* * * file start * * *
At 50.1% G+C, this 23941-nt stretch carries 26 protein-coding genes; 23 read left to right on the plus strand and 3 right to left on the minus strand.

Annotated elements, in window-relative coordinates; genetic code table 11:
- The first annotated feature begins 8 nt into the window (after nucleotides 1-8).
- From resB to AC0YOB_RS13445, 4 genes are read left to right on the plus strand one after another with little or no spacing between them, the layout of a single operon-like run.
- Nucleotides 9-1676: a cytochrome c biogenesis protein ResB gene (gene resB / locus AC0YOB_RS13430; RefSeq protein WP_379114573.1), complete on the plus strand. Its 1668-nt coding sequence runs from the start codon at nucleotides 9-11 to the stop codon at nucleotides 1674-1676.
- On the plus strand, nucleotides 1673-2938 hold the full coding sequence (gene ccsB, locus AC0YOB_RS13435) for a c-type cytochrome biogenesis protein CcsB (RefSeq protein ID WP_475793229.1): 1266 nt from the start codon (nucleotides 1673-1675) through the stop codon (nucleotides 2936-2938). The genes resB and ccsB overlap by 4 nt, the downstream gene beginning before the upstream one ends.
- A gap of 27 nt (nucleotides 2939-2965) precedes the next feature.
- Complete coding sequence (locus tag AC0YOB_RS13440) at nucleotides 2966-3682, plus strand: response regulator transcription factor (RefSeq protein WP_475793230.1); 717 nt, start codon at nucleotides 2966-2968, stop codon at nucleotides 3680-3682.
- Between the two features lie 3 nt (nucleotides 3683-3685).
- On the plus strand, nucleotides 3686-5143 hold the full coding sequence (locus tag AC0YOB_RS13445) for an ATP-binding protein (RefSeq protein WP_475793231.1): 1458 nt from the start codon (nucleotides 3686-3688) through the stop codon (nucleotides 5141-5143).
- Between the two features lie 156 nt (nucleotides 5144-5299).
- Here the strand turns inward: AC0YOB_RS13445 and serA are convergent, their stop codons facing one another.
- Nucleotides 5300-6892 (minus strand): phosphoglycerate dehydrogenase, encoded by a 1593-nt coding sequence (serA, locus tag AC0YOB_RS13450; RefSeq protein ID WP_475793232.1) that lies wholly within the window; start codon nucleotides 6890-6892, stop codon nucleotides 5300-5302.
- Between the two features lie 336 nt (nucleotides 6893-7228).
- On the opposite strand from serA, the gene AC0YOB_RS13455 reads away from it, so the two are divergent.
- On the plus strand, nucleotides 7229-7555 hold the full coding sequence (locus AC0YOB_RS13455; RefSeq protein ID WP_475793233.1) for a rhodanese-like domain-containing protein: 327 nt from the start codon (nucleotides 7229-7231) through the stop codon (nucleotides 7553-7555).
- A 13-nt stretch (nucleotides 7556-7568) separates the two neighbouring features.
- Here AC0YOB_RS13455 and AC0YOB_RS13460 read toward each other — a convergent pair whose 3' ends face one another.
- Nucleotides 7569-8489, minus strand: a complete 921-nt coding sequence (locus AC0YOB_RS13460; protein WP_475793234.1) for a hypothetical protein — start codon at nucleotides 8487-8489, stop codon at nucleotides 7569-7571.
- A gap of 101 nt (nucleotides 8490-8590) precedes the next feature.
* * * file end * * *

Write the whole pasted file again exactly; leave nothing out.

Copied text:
At 50.1% G+C, this 23941-nt stretch carries 26 protein-coding genes; 23 read left to right on the plus strand and 3 right to left on the minus strand.

Annotated elements, in window-relative coordinates; genetic code table 11:
- The first annotated feature begins 8 nt into the window (after nucleotides 1-8).
- From resB to AC0YOB_RS13445, 4 genes are read left to right on the plus strand one after another with little or no spacing between them, the layout of a single operon-like run.
- Nucleotides 9-1676: a cytochrome c biogenesis protein ResB gene (gene resB / locus AC0YOB_RS13430; RefSeq protein WP_379114573.1), complete on the plus strand. Its 1668-nt coding sequence runs from the start codon at nucleotides 9-11 to the stop codon at nucleotides 1674-1676.
- On the plus strand, nucleotides 1673-2938 hold the full coding sequence (gene ccsB, locus AC0YOB_RS13435) for a c-type cytochrome biogenesis protein CcsB (RefSeq protein ID WP_475793229.1): 1266 nt from the start codon (nucleotides 1673-1675) through the stop codon (nucleotides 2936-2938). The genes resB and ccsB overlap by 4 nt, the downstream gene beginning before the upstream one ends.
- A gap of 27 nt (nucleotides 2939-2965) precedes the next feature.
- Complete coding sequence (locus tag AC0YOB_RS13440) at nucleotides 2966-3682, plus strand: response regulator transcription factor (RefSeq protein WP_475793230.1); 717 nt, start codon at nucleotides 2966-2968, stop codon at nucleotides 3680-3682.
- Between the two features lie 3 nt (nucleotides 3683-3685).
- On the plus strand, nucleotides 3686-5143 hold the full coding sequence (locus tag AC0YOB_RS13445) for an ATP-binding protein (RefSeq protein WP_475793231.1): 1458 nt from the start codon (nucleotides 3686-3688) through the stop codon (nucleotides 5141-5143).
- Between the two features lie 156 nt (nucleotides 5144-5299).
- Here the strand turns inward: AC0YOB_RS13445 and serA are convergent, their stop codons facing one another.
- Nucleotides 5300-6892 (minus strand): phosphoglycerate dehydrogenase, encoded by a 1593-nt coding sequence (serA, locus tag AC0YOB_RS13450; RefSeq protein ID WP_475793232.1) that lies wholly within the window; start codon nucleotides 6890-6892, stop codon nucleotides 5300-5302.
- Between the two features lie 336 nt (nucleotides 6893-7228).
- On the opposite strand from serA, the gene AC0YOB_RS13455 reads away from it, so the two are divergent.
- On the plus strand, nucleotides 7229-7555 hold the full coding sequence (locus AC0YOB_RS13455; RefSeq protein ID WP_475793233.1) for a rhodanese-like domain-containing protein: 327 nt from the start codon (nucleotides 7229-7231) through the stop codon (nucleotides 7553-7555).
- A 13-nt stretch (nucleotides 7556-7568) separates the two neighbouring features.
- Here AC0YOB_RS13455 and AC0YOB_RS13460 read toward each other — a convergent pair whose 3' ends face one another.
- Nucleotides 7569-8489, minus strand: a complete 921-nt coding sequence (locus AC0YOB_RS13460; protein WP_475793234.1) for a hypothetical protein — start codon at nucleotides 8487-8489, stop codon at nucleotides 7569-7571.
- A gap of 101 nt (nucleotides 8490-8590) precedes the next feature.